View Article: PubMed Central - PubMed

Affiliation: Department of Horticulture, Washington State University, Pullman, WA, United States of America; Molecular Plant Science Graduate Program, Washington State University, Pullman, WA, United States of America.

ABSTRACT
Plastids are actively involved in numerous plant processes critical to growth, development and adaptation. They play a primary role in photosynthesis, pigment and monoterpene synthesis, gravity sensing, starch and fatty acid synthesis, as well as oil, and protein storage. We applied two complementary methods to analyze the recently published apple genome (Malus × domestica) to identify putative plastid-targeted proteins, the first using TargetP and the second using a custom workflow utilizing a set of predictive programs. Apple shares roughly 40% of its 10,492 putative plastid-targeted proteins with that of the Arabidopsis (Arabidopsis thaliana) plastid-targeted proteome as identified by the Chloroplast 2010 project and ∼57% of its entire proteome with Arabidopsis. This suggests that the plastid-targeted proteomes between apple and Arabidopsis are different, and interestingly alludes to the presence of differential targeting of homologs between the two species. Co-expression analysis of 2,224 genes encoding putative plastid-targeted apple proteins suggests that they play a role in plant developmental and intermediary metabolism. Further, an inter-specific comparison of Arabidopsis, Prunus persica (Peach), Malus × domestica (Apple), Populus trichocarpa (Black cottonwood), Fragaria vesca (Woodland Strawberry), Solanum lycopersicum (Tomato) and Vitis vinifera (Grapevine) also identified a large number of novel species-specific plastid-targeted proteins. This analysis also revealed the presence of alternatively targeted homologs across species. Two separate analyses revealed that a small subset of proteins, one representing 289 protein clusters and the other 737 unique protein sequences, are conserved between seven plastid-targeted angiosperm proteomes. Majority of the novel proteins were annotated to play roles in stress response, transport, catabolic processes, and cellular component organization. Our results suggest that the current state of knowledge regarding plastid biology, preferentially based on model systems is deficient. New plant genomes are expected to enable the identification of potentially new plastid-targeted proteins that will aid in studying novel roles of plastids.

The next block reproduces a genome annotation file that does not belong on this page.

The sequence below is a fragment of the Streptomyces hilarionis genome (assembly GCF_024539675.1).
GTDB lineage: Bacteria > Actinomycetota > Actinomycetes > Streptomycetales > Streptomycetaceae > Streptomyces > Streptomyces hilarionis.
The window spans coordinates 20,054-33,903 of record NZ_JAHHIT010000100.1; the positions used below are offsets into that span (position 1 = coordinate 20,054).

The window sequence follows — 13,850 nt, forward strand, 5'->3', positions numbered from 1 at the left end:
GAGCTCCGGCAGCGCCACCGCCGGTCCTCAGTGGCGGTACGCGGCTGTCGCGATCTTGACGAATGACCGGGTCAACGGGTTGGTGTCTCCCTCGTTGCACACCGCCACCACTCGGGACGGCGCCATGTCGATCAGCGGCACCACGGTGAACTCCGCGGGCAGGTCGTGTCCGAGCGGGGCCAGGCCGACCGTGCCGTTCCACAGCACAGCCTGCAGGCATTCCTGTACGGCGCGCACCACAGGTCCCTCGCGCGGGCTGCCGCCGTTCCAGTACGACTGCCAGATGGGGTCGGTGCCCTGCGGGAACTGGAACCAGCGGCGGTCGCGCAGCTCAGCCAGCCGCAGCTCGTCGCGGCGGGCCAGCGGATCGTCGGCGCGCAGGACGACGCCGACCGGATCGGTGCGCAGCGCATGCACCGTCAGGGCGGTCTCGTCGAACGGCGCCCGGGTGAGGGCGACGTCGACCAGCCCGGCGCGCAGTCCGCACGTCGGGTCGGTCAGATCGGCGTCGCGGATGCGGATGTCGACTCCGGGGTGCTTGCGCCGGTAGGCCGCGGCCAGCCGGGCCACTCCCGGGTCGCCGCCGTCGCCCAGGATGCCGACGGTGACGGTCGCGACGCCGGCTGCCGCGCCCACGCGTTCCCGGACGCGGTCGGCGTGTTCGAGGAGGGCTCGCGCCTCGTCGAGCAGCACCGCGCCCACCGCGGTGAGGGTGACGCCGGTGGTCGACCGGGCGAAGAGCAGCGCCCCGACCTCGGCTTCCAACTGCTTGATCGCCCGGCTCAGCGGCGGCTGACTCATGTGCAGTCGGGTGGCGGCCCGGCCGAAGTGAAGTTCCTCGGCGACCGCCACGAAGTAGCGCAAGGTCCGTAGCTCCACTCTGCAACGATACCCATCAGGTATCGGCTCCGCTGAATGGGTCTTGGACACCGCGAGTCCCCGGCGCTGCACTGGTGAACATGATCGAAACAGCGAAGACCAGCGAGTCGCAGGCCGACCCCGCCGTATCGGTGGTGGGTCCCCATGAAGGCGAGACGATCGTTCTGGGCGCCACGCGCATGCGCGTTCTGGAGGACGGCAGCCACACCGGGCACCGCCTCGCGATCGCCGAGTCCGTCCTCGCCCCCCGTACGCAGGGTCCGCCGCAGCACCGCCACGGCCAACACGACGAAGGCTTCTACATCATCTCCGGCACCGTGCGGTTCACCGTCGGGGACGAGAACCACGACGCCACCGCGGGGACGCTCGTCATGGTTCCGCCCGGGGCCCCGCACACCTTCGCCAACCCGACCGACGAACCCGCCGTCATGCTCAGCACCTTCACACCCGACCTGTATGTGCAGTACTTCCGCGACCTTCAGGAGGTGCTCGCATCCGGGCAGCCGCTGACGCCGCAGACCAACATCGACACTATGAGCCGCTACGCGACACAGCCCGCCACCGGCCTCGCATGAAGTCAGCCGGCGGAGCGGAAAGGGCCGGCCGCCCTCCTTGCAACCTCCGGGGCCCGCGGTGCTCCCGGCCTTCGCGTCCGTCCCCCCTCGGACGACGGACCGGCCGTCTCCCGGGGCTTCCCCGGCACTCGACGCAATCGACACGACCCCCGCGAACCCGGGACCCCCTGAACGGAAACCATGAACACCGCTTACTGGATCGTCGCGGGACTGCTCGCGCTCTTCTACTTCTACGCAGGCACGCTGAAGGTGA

Show MeSH
Related in: MedlinePlus